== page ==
Madame Fromage's Adventures in Cheese

How to Explore It, Pair It, and Love It, from the Creamiest Bries to the Funkiest Blues

New Release


By Tenaya Darlington

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A transporting guide to all things cheese, from how and where it's made to how to truly taste it
Meet Madame Fromage, aka Tenaya Darlington. A charming, witty, deeply knowledgeable and, above all, passionate caseophile—a fancy way of saying cheese lover—she’s here to teach us pretty much everything we need to know about choosing cheese, tasting it, pairing it, and sharing it.
Structured around the concept of eight tasting journeys, Madame Fromage takes us on tours through the cheese world. We skydive into fresh cheeses, like chevres, ricotta, and buffalo mozzarella. Trek through the Alpines, with its Emmentalers and Gruyeres. Go spelunking into stinky cheeses like Taleggio, Pont-l’Eveque, and the rank Langres. Take a geological adventure with aged cheeses, including Parmigiano Reggiano and Manchego, and hop on a blue cheese rock ’n’ roll tour—with their piercings and weird markings, these funky gorgonzolas, Roqueforts, and Stiltons are the rock stars of the cheese world. They also pair well with bourbon and elevate a burger, not to mention a wedge salad.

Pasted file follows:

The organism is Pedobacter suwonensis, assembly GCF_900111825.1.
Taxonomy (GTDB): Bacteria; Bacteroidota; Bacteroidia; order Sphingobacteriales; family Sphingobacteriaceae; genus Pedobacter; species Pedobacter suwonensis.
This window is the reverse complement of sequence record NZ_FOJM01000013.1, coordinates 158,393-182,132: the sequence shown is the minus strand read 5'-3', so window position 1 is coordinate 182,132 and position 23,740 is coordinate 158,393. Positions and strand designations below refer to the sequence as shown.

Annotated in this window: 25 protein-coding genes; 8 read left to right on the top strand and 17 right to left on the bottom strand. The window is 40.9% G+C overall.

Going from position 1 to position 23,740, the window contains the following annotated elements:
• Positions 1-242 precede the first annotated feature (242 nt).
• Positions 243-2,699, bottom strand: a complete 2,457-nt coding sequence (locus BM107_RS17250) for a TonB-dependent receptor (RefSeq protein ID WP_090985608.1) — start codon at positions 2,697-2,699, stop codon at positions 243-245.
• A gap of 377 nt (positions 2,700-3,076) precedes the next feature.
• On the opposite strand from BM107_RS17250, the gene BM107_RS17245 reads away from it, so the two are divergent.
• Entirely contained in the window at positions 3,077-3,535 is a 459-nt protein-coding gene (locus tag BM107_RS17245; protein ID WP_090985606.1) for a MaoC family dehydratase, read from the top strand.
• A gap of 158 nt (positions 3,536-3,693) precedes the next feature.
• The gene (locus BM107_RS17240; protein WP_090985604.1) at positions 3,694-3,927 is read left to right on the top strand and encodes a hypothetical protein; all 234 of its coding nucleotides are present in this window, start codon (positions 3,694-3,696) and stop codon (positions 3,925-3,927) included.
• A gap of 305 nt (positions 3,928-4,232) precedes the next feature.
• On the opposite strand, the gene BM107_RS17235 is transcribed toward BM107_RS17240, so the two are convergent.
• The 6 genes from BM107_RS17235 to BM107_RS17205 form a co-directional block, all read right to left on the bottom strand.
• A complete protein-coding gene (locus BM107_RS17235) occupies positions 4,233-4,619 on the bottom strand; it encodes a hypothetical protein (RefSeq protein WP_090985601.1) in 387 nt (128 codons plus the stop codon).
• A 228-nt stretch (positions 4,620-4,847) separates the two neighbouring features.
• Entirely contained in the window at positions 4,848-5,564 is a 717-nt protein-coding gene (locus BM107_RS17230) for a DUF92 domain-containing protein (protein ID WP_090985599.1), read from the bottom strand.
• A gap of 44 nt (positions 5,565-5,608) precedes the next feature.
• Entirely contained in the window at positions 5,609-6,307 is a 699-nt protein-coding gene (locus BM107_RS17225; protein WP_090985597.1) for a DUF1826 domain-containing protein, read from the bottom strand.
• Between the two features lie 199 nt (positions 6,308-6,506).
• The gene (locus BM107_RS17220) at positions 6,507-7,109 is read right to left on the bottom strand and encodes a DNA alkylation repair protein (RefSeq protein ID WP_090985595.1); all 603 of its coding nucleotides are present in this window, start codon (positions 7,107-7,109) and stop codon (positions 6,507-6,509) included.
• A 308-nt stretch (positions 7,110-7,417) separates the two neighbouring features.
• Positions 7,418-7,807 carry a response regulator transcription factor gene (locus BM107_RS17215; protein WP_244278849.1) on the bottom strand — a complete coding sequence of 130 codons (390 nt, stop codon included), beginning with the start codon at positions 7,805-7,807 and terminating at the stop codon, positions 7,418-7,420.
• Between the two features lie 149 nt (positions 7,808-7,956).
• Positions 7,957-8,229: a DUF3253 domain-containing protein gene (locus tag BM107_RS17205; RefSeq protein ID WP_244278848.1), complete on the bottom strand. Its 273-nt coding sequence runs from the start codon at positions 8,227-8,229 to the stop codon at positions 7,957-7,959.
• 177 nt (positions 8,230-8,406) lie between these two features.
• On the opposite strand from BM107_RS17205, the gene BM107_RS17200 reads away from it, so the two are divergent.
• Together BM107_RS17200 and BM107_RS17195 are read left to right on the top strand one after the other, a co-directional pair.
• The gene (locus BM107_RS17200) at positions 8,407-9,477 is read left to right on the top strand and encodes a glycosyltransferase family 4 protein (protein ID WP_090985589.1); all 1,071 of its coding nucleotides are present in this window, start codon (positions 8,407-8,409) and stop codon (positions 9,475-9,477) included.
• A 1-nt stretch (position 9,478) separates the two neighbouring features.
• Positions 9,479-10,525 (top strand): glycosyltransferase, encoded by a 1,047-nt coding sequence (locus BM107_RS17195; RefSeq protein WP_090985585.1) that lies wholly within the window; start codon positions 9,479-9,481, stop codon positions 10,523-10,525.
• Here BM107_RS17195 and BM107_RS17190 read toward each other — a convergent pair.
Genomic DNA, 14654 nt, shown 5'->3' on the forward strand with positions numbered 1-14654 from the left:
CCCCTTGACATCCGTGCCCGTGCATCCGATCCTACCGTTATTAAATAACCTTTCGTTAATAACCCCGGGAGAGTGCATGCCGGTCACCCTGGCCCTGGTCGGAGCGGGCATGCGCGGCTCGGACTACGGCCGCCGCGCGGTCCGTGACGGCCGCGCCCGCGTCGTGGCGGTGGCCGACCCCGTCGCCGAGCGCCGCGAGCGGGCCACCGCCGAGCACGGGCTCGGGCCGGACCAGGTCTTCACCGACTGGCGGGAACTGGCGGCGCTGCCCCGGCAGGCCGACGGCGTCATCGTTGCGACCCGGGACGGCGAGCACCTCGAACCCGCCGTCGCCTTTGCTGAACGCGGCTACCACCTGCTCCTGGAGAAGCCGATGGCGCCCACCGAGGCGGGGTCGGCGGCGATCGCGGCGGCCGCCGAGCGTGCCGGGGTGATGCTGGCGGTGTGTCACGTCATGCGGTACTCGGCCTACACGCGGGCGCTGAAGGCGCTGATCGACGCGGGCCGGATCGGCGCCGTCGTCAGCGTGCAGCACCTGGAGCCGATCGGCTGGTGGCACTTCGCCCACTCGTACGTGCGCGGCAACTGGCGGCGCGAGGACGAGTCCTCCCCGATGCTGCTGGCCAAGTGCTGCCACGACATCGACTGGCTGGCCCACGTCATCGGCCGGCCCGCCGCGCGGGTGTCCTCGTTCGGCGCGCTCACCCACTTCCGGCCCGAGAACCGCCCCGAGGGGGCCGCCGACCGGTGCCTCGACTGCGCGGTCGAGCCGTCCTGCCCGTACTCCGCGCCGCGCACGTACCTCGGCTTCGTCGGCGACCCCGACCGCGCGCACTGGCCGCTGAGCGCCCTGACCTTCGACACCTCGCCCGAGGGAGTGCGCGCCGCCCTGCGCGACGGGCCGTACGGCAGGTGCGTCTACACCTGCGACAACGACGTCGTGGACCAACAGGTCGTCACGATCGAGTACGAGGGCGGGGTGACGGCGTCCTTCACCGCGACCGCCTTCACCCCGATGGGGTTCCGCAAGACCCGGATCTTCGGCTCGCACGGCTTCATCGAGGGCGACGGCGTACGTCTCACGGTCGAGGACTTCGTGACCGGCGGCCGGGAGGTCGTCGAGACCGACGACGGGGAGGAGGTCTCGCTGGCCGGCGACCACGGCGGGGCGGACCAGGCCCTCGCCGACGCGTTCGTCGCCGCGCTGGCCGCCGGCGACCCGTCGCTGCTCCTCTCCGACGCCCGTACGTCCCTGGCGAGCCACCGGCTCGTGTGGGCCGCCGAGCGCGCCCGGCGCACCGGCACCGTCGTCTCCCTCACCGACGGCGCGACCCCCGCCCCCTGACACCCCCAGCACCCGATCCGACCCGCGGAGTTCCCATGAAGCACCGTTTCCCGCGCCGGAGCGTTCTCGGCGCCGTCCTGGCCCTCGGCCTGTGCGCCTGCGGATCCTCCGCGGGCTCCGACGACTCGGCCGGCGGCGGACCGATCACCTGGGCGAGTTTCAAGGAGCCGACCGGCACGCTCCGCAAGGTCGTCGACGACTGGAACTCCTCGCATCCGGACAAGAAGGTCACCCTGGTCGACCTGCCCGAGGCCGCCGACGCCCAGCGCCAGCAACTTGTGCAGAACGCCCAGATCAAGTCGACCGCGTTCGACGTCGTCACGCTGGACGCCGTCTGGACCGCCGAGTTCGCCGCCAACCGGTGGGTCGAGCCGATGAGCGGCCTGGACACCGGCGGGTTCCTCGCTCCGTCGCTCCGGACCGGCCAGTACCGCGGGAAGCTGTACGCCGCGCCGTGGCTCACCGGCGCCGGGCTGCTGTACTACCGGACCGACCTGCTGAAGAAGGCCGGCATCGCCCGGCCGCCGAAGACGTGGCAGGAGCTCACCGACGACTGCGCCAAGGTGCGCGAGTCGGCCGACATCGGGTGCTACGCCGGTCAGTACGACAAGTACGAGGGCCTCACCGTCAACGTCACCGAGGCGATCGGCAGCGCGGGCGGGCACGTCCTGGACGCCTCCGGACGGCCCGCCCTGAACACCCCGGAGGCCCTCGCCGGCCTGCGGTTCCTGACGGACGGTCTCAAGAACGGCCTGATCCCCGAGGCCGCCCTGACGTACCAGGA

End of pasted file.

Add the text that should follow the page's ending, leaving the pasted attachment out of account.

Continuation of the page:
Along the way we learn about pasture-raised animals, spend time with fearless cheesemakers, discover tips on creating next-level boards for every style of cheese. And find a bucket-list of 25 greats readers will want to tick off, one by one. For any curd nerd whose eyes light up at the mere mention of triple crème, it’s a journey that can’t be missed.


Being a cheese adventurer requires a good nose and curiosity about terrain—just like a master tracker in the wilderness. How a cheese smells and tastes has everything to do with where it’s made. Sniff a rustic wheel of Pecorino Sardo and you will smell thyme and lanolin from the sheep that graze freely along the rugged coast of Sardinia eating wild herbs. An aged Dutch Gouda, on the other hand, smells like a sea salt caramel—think cooked milk and ocean wind. You won’t be surprised, then, if the best Goudas lead us to Holland, where much of the countryside once existed below sea level, and the cows pasture on grazing lands that were once part of the sea floor. Peel back the grass, and you’ll find layers of salt and shells.